If you believe you have been turned away from an NPS property because of a disability or use of housing subsidies,
please contact Long Island Housing Services at 631.567.5111 ext. 312 or Info@LIFairHousing.org, or
Cohen Milstein's Brian Corman at email@example.com.
On March 22, 2019, Suffolk County residents, as well as fair housing organization Long Island Housing Services (LIHS) and disability rights organization Suffolk Independent Living Organization (SILO), filed a federal class action lawsuit against NPS Property Corporation, a prominent Long Island-area property management company, of intentional, systemic, and rampant housing discrimination on the basis of disability and source of income. The lawsuit alleges that NPS Property Corp. violated the federal Fair Housing Act and the New York State Human Rights Law, both of which bar housing discrimination on the basis of disability and race, as well as Suffolk County Human Rights Law, which forbids discriminatory housing practices on the basis of race, disability or lawful source of income, including income through Social Security and the use of housing subsidy programs.
The lawsuit, building on and amending individual claims brought forth in recent months, alleges that NPS Property Corp. engaged in a pattern of intentional discrimination against prospective renters with disabilities, those with public sources of income, as well as African Americans. In particular, the amended complaint alleges the discriminatory practices targeting applicants with disabilities and those with public sources of income were more widespread than previously known, including policies designed to discourage individuals with disabilities and those who use housing subsidies from applying to live at NPS’s properties. These properties include Holiday Square, Northwood Village, Brightwaters Garden, Lakeside Garden Apartments, East Newbrook Gardens, South Shore Gardens, Normandy Gardens and Monroe Gardens, all in Suffolk County, Long Island.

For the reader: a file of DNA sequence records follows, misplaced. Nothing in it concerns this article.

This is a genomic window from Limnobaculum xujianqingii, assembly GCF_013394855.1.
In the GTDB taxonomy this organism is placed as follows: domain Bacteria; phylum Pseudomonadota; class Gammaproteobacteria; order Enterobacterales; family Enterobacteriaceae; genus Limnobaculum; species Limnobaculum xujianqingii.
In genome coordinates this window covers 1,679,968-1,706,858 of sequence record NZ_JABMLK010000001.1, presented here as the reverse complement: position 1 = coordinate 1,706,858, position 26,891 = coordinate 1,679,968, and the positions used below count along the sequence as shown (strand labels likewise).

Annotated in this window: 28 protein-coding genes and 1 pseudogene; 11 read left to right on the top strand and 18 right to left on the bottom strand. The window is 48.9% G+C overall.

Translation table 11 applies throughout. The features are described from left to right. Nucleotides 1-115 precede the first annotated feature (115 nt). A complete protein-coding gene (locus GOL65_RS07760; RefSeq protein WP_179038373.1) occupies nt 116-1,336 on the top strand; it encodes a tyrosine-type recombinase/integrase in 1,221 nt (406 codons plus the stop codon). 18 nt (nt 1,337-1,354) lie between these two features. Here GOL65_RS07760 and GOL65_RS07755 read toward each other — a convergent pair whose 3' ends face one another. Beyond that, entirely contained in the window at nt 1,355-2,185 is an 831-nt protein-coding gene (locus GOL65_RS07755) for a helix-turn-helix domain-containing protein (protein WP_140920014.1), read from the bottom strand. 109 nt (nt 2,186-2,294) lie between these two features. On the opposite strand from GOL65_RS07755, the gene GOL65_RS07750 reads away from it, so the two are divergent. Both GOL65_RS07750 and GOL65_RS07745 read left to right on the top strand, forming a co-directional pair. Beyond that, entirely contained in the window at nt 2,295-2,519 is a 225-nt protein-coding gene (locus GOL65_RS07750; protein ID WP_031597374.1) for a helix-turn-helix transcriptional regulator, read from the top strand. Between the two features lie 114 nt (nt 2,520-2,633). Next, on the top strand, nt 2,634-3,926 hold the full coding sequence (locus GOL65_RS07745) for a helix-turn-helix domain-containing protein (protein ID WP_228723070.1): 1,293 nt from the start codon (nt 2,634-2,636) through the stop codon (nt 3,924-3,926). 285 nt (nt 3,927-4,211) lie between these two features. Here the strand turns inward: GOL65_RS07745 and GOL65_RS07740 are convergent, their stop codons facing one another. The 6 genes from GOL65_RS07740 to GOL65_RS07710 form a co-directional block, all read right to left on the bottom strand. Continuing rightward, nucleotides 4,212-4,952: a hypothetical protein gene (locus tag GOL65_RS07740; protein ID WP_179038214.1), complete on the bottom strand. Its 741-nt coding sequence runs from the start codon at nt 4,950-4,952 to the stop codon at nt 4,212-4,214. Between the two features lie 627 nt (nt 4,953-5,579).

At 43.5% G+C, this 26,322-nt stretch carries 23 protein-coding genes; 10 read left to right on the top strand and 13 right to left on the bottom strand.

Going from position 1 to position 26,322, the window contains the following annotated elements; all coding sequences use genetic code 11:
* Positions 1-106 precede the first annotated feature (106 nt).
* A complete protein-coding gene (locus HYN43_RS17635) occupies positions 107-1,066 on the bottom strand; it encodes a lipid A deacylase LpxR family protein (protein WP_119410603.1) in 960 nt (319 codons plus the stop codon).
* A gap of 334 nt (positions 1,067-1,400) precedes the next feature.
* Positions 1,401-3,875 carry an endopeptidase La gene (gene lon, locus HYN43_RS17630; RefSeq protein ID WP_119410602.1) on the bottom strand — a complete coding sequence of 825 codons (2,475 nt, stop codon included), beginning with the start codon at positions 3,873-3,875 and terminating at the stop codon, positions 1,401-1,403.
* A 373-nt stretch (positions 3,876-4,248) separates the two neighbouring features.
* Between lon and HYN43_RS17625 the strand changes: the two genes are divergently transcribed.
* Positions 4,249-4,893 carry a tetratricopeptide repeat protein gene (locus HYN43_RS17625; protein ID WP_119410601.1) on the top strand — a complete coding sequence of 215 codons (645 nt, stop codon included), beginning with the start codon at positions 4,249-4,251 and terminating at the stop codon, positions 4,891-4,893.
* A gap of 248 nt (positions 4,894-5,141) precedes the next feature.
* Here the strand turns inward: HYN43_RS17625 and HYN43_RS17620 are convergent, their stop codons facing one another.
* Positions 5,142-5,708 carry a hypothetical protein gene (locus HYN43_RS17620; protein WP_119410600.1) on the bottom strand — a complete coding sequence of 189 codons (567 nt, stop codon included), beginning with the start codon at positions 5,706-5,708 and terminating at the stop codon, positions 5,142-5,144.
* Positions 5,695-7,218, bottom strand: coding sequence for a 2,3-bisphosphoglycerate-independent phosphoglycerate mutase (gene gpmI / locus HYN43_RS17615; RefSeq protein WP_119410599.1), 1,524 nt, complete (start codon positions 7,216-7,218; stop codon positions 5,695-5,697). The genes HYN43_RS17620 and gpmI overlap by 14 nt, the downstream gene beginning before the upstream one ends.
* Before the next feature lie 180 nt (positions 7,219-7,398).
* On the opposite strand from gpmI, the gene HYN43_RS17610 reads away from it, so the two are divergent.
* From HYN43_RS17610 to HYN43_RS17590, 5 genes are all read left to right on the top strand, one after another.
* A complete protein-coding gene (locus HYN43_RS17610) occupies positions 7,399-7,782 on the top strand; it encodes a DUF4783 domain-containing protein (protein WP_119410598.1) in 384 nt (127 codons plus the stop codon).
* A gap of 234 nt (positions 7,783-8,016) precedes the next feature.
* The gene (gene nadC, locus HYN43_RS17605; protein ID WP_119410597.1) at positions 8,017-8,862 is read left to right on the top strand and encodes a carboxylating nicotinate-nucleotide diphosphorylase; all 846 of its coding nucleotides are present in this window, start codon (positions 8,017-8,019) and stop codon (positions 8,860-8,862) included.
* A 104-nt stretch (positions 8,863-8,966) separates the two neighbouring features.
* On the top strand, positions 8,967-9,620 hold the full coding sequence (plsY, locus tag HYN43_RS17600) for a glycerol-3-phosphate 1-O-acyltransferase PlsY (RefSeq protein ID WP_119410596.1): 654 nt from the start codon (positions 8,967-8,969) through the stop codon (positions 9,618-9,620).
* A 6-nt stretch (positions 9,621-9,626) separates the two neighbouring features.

According to the complaint, Doreen Kernozek, a Suffolk County resident and a named plaintiff in the suit, inquired in November 2016 about an apartment at the NPS-owned Holiday Square complex. Kernozek suffers from a number of debilitating health issues and participates in the Nursing Home Transition and Diversion (NHTD) Medicaid Waiver, a housing subsidy program. The lawsuit alleges that while initially receptive to Kernozek’s application, NPS staff reversed course upon learning of her health status and access to subsidies, asserting she could not be approved for the apartment because she did not meet the unit’s income threshold for renting an apartment at Holiday Square, despite the fact that Kernozek’s income, derived from Social Security, far exceeded the amount she was required to pay towards rent under the NHTD subsidy.
The amended complaint similarly outlines the experiences of Lori Gerardi, another named plaintiff who attempted to apply for an apartment at the NPS-owned South Shore Gardens complex. According to the lawsuit, Gerardi, who has been approved for a Mainstream Program housing subsidy in light of her medical conditions, submitted an application noting her participation in the subsidy program. Despite earning an income that was over three times the portion of the rent that the subsidy required her to pay, the complaint alleges NPS Property Corp. staff told Gerardi that the complex had “reached its quota” for individuals using such subsidies.
In both the case of Ms. Gerardi and Ms. Kerzonek, the suit alleges the company’s application stated it could reject any candidate whose income was not four times the posted monthly rent for an apartment, regardless of the whether or not the applicant used a housing subsidy, effectively discouraging anyone using a housing subsidy from applying for an NPS Property Corp. apartment.
According to the lawsuit, these experiences echo findings by LIHS, a fair housing advocacy organization, and SILO, which administers state-approved grants to improve housing access for individuals with disabilities. These organizations uncovered a wide-reaching pattern of intentional discrimination at NPS-owned properties. The complaint states that on multiple occasions, SILO and LIHS staff were informed by staff at NPS Property Corp.’s Holiday Square complex that it had “reached its quota” for admitting tenants who rely on public assistance related to disabilities.
Furthermore, according to the amended complaint, LIHS’s investigation into NPS Property Corp.’s rental policies found that White applicants at the company’s Northwood Village complex were told about upcoming availabilities and given contact information for property representatives, while Black applicants were routinely informed that no units were available and were directed to a non-functional phone number for further inquiries.
Case Name: Long Island Housing Services, Inc. et al v. NPS Holiday Square LLC et al, Case No. 2:18-cv-03583, U.S. District Court, Eastern District of New York